The holidays are here, and while this is the season known for goodwill, joy, and cheer, some may indulge in a little too much cheer.

This becomes a problem when drivers decide to get behind the wheel. According to the U.S. Department of Transportation, “over the past 5 years, an average of 300 people died in drunk driving crashes the week between Christmas and New Year.” Studies show that DUI checkpoints have become an increasingly effective tool in preventing drunk driving and reducing alcohol-related accidents. They are becoming more common, but reaching a checkpoint can be intimidating. So let’s take a closer look at what happens at a D.U.I checkpoint and how to handle it if approach one.

What is a checkpoint?
To know what to expect, you first have to understand what a D.U.I checkpoint, or sobriety checkpoints, are areas on streets and highways where law enforcement officers are stationed to test drivers for intoxication. Stopping every single car is a bit unrealistic so these checkpoints operate using a pattern. For instance, they may stop every third or fourth car. Impaired driving is most common on weekends and holidays, which is when many states and counties will set up checkpoints. You can expect to see more D.U.I checkpoint late at night or early in the morning, which is generally when drinkers are most active.

What will officers look for?
If your vehicle is one that law enforcement signals to stop, the officer will ask you to pull over, lower your window, and turn off your vehicle. They will need to see your driver’s license, registration, and proof of insurance. During this interaction, the officer will look for signs of intoxication such as slurred speech, the smell of alcohol, bloodshot eyes, and an inability to focus. If the officer suspects you of driving under the influence, they will ask you to step out of the car to take some tests.

What is a sobriety test?
A field sobriety test is a test used by police officers when a person is suspected of driving under the influence. The test is given after the police officer has stopped the person to determine whether the person is a risk on the road. According to, field sobriety test will utilize one or more of the following tests:

  • Horizontal Gaze Nystagmus (HGN) Test
    With this test, the officer tracks your ability to follow an object from side-to-side with your eyes. During the test, an officer will ask you to follow a pen or flashlight with just your eyes.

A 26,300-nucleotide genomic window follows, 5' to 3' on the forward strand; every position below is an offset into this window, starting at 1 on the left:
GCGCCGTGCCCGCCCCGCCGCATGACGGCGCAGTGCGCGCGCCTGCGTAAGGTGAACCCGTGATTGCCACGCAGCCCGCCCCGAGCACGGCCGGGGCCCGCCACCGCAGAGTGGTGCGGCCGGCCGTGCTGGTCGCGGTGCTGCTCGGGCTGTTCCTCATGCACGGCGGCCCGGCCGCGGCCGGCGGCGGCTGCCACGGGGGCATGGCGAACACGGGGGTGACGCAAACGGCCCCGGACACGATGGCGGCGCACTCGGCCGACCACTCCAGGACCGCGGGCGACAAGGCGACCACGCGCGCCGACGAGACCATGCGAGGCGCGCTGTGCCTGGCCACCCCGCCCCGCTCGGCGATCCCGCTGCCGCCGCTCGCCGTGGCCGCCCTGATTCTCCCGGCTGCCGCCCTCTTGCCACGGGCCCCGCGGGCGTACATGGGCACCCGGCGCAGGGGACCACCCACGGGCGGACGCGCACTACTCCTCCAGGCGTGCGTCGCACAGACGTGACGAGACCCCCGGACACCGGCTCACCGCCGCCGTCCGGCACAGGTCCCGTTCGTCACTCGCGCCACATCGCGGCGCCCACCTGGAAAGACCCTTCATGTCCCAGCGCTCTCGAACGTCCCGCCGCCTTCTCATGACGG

• The Walk-and-Turn Test
    During this test, the officer will ask you to walk in a straight line, heel to toe, taking nine steps while counting out loud. After nine steps, you must turn around by pivoting on one foot and walk nine steps back again, eventually ending where you started.
  • The One-Leg-Stand Test
    With the one-leg-stand test, the officer will ask you to stand on one foot with the other raised about six inches off the ground while also counting out loud by thousands for 30 seconds. You have to keep your arms at your sides and your eyes looking down at your foot.

Other tests.
Along with the three standardized tests, the officer may use other tests to further determine your level of impairment and intoxication. Such as the finger to nose, finger tap test, or balance test. Other non-standardized tests may include counting or reciting the alphabet backward.

  • Breathalyzer test
    From the field sobriety tests, the officer will usually have enough information to determine if you are intoxicated or not. To confirm your intoxication level, the officer will likely administer a chemical breath test using a breathalyzer. If your BAC is 0.08 or above, you will likely be arrested on the spot. While you can choose to refuse a breathalyzer test, know that most states have implied consent laws in place. These laws state that by owning a license, you automatically consent to a breath test administered by an officer should that officer suspect you are driving under the influence. By refusing the test, you are breaking implied consent and could suffer more serious penalties.

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Although stopping at a DUI checkpoint can seem confusing or intimidating, as long as you haven’t been drinking and follow the officer’s orders, everything should go smoothly. However, if you do make the mistake of drinking and driving, know that Ludlum Law Firm is judgment-free and here for you. Our Sampson County and Duplin County DWI lawyers will fight for your rights and ensure your case results in the best possible outcome. Don’t hesitate to give us a call or fill out our contact form to schedule a consultation.